Top Six Ideas For New Versions Of Fireplace Videos


1. Replace fireplace with a barrel of burning trash in an alley, surrounded by 1930s-era hobos, filmed in sparkling HD video.

2. Mount camera on a device that moves it closer and closer to the fireplace flames until it the lens itself melts.

3. Add carefully-timed rock-n-roll pyrotechnic effects.

4. Superimpose a fiddling Nero.

5. Add 20 minutes of footage at the start featuring a frustrated, inexperienced, and wildly-intoxicated person + damp firewood and other fire starting materials.

6. Replace logs with log-shaped bricks, and replace fireplace bricks with lighter-fluid-soaked charcoal briquettes. Light fireplace, then BLOW MINDS.

Top Six Success Measures For The Word “Success”


1. Contains 2 different vowels

2. Begins and ends with the letter “S”

3. Consonants should repeat at least once

4. Consonants should not repeat more than three times

5. Uses the hard C and soft C sounds in close proximity

6. Paradoxically, first syllable should be a colloquialism for performing poorly

Top Six Comments From Strangers About My Sartorial Choices

1. “Nice suit!” – shouted by a second-grader from a school bus window

2. “Are you an artist? You look like an artist.” – from another second-grader, on a bike, asked as I took a picture of a church organ by a dumpster

3. “You’ve got swag. I like your swag.” – youthful, approving Trader Joe’s employee

4. “Bowties are awesome!” – from the Renaissance Faire-employed gent with a leather-holstered hip flask at my child’s parent-teacher conference

5. “If you had a cane, you’d look just like The Joker.” – somewhat insensitive former colleague

6. *points finger, switches to the heavy metal devil horns, then waves* – guy in a passing pickup

Top Six Nicknames I Have Received Thus Far

1. Clinto. (First name minus last letter)
This one took hold in college, and my good friend still uses it. Simple, memorable, and unique–all the requirements of a good nickname. My lovely wife even uses it on occasion.

2. Flinto. (First letter of last name + first name minus last letter)
My dad is the creator and sole user of this one. I like that exclusivity. It’s one of the many coded things we do as father and son. We even have a secret handshake that we still use.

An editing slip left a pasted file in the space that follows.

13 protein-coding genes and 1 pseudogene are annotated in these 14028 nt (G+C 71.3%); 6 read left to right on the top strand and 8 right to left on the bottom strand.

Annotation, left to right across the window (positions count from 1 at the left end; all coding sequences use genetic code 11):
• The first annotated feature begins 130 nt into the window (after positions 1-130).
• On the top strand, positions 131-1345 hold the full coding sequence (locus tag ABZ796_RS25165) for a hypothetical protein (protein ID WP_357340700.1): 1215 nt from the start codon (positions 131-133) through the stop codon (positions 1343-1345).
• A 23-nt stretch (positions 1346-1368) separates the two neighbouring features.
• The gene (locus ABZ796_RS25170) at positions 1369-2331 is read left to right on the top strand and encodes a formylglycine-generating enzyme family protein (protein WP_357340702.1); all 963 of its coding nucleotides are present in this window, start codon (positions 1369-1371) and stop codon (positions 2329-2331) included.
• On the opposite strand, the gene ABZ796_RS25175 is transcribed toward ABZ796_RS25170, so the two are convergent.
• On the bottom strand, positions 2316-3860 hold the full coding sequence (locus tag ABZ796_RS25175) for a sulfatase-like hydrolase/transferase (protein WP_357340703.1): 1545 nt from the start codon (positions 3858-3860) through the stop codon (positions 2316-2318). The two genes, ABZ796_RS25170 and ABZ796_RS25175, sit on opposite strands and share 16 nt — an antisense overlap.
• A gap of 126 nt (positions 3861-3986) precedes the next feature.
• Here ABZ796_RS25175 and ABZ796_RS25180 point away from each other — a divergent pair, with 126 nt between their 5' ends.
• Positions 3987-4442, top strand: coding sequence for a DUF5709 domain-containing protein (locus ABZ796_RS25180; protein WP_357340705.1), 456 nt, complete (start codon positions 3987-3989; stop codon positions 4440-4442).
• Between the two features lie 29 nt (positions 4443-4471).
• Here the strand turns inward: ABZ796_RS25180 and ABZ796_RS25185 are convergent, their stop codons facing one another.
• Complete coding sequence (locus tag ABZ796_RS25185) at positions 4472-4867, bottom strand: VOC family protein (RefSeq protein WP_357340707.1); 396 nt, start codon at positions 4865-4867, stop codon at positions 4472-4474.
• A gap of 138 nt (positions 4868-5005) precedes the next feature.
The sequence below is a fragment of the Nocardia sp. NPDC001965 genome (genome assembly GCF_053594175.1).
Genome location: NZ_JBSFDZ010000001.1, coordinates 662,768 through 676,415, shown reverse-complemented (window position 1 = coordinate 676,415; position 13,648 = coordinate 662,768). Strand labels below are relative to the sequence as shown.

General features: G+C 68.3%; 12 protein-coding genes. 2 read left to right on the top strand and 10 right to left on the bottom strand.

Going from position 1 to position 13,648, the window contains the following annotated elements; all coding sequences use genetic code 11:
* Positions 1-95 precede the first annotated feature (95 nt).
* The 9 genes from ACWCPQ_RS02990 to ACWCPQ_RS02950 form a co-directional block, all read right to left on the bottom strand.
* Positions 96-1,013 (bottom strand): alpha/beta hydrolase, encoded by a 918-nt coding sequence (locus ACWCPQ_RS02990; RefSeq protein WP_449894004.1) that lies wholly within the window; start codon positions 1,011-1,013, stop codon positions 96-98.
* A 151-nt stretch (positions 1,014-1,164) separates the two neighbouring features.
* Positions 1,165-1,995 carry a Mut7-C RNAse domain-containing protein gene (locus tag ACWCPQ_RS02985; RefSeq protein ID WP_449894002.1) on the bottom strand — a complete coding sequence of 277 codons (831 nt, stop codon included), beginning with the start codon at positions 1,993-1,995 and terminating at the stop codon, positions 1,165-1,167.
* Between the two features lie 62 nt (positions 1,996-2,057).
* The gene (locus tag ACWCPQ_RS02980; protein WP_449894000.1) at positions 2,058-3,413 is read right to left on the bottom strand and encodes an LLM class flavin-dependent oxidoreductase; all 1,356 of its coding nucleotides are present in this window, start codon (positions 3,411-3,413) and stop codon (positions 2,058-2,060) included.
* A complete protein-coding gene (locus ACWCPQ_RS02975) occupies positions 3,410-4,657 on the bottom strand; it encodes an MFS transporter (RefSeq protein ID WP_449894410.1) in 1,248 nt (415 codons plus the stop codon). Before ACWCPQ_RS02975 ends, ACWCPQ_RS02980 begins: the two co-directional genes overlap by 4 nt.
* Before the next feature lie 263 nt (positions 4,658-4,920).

3. Clintonioni. (First name + the masculine plural of ‘one’)
My pal Al bestowed this one upon me. It has an Italian flair, yet I do not. Always wondered if it had roots in the name Michelangelo Antonioni, director of the film ‘Zabriske Point.’

4. Lord Clinton. (British title of a sovereign + first name)
Someone unearthed and presented me with a cigar box from the Lord Clinton Cigar Co. Lucky for me, this happened in high school when many nicknames start to stick for eternity. I could’ve fared much worse. I still have the cigar box, and was presented with another just last year.

5. Egon. (I’m tall, I wear glasses, and I am fairly nerdish)
I include this one because not all nicknames are awesome. This is another college-era nickname, used by some jerks in my dorm. When my pal and I returned to our dorm, we heard the jerks use this nickname (and another, meaner nickname for him.) I turned around, went into their room, shook their hands, told them my real name, and let them know that they were trash for behind-the-back nicknaming. It was an awkward passing them in the dorm halls after that. Granted, Egon isn’t terrible, as far as nicknames go, but it’s all about the context.

6. C-4. (‘C’ from my first name + ‘4’ or ‘For’ from the beginning of my last name)
Multiple people have come up with this, each certain that they were the first. It’s often accompanied by a hand sign in the shape of a ‘C’ followed by holding up four fingers, as if counting. I’m at least a little conflicted about this one, since C-4 is actually an explosive. I’m more of a smolder, if we’re looking for a combustion simile.

Top Six Favorite Miles

1. Miles Davis (jazz musician)

2. The nautical mile (unit of measure)

3. Miles, Joel Goodson’s pal (character in the 1983 film “Risky Business”)

4. Miles City (town in Montana, population 8,410)

5. Buddy Miles (jazz/R&B drummer, played with Jimi Hendrix)

6. Miles Standish (military officer at Plymouth colony, sailed on the Mayflower with my 14-generations-removed relative Edward Doty)

Top Six Rejected Titles for the Johnny Hodges 1958 Jazz Album “Not So Dukish”


1. Why In The Hell Would You Say It Is Dukish

2. I Can’t Believe It’s Not Dukish

3. Guys, Check Out This Cigarette

4. Does This Tune Make My Ass Look Dukish

5. Totes Not Dukish

6. Dukish

The inimitable alto saxophone player Johnny Hodges played in Duke Ellington’s band from 1928-1970 (except for a hiatus from 1951-1955). His solo recordings were his chance to set himself apart from that tenure. Hence the title of this one, “Not So Dukish.”